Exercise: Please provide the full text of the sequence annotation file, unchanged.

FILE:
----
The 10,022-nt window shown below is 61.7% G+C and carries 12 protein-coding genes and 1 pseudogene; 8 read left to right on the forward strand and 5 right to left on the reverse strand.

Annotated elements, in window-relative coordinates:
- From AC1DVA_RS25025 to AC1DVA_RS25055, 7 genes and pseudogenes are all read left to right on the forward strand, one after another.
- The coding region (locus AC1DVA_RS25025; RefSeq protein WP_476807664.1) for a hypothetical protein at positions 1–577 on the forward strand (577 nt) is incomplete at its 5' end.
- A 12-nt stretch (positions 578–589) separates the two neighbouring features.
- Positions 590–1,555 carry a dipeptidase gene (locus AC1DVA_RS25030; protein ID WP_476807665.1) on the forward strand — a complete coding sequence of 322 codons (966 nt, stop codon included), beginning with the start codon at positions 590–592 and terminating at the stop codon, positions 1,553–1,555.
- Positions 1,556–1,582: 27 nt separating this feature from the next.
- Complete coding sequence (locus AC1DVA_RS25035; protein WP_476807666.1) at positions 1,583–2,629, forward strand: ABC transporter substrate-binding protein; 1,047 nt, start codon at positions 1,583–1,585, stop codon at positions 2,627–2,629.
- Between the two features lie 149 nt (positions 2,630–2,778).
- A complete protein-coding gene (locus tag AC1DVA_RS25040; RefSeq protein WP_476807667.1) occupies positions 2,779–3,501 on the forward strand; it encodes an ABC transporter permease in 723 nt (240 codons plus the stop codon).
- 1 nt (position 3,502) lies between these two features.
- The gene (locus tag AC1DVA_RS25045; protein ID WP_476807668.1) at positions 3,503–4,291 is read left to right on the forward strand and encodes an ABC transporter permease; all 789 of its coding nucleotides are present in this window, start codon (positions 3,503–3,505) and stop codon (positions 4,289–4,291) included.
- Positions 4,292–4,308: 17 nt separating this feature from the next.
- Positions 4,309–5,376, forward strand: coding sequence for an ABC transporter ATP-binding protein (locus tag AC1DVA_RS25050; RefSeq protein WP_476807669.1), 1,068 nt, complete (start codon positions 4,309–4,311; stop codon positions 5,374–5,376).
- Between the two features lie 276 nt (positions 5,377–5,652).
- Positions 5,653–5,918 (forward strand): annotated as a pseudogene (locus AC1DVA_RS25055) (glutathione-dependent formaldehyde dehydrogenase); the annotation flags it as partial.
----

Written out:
The 10,022-nt window shown below is 61.7% G+C and carries 12 protein-coding genes and 1 pseudogene; 8 read left to right on the forward strand and 5 right to left on the reverse strand.

Annotated elements, in window-relative coordinates:
- From AC1DVA_RS25025 to AC1DVA_RS25055, 7 genes and pseudogenes are all read left to right on the forward strand, one after another.
- The coding region (locus AC1DVA_RS25025; RefSeq protein WP_476807664.1) for a hypothetical protein at positions 1–577 on the forward strand (577 nt) is incomplete at its 5' end.
- A 12-nt stretch (positions 578–589) separates the two neighbouring features.
- Positions 590–1,555 carry a dipeptidase gene (locus AC1DVA_RS25030; protein ID WP_476807665.1) on the forward strand — a complete coding sequence of 322 codons (966 nt, stop codon included), beginning with the start codon at positions 590–592 and terminating at the stop codon, positions 1,553–1,555.
- Positions 1,556–1,582: 27 nt separating this feature from the next.
- Complete coding sequence (locus AC1DVA_RS25035; protein WP_476807666.1) at positions 1,583–2,629, forward strand: ABC transporter substrate-binding protein; 1,047 nt, start codon at positions 1,583–1,585, stop codon at positions 2,627–2,629.
- Between the two features lie 149 nt (positions 2,630–2,778).
- A complete protein-coding gene (locus tag AC1DVA_RS25040; RefSeq protein WP_476807667.1) occupies positions 2,779–3,501 on the forward strand; it encodes an ABC transporter permease in 723 nt (240 codons plus the stop codon).
- 1 nt (position 3,502) lies between these two features.
- The gene (locus tag AC1DVA_RS25045; protein ID WP_476807668.1) at positions 3,503–4,291 is read left to right on the forward strand and encodes an ABC transporter permease; all 789 of its coding nucleotides are present in this window, start codon (positions 3,503–3,505) and stop codon (positions 4,289–4,291) included.
- Positions 4,292–4,308: 17 nt separating this feature from the next.
- Positions 4,309–5,376, forward strand: coding sequence for an ABC transporter ATP-binding protein (locus tag AC1DVA_RS25050; RefSeq protein WP_476807669.1), 1,068 nt, complete (start codon positions 4,309–4,311; stop codon positions 5,374–5,376).
- Between the two features lie 276 nt (positions 5,377–5,652).
- Positions 5,653–5,918 (forward strand): annotated as a pseudogene (locus AC1DVA_RS25055) (glutathione-dependent formaldehyde dehydrogenase); the annotation flags it as partial.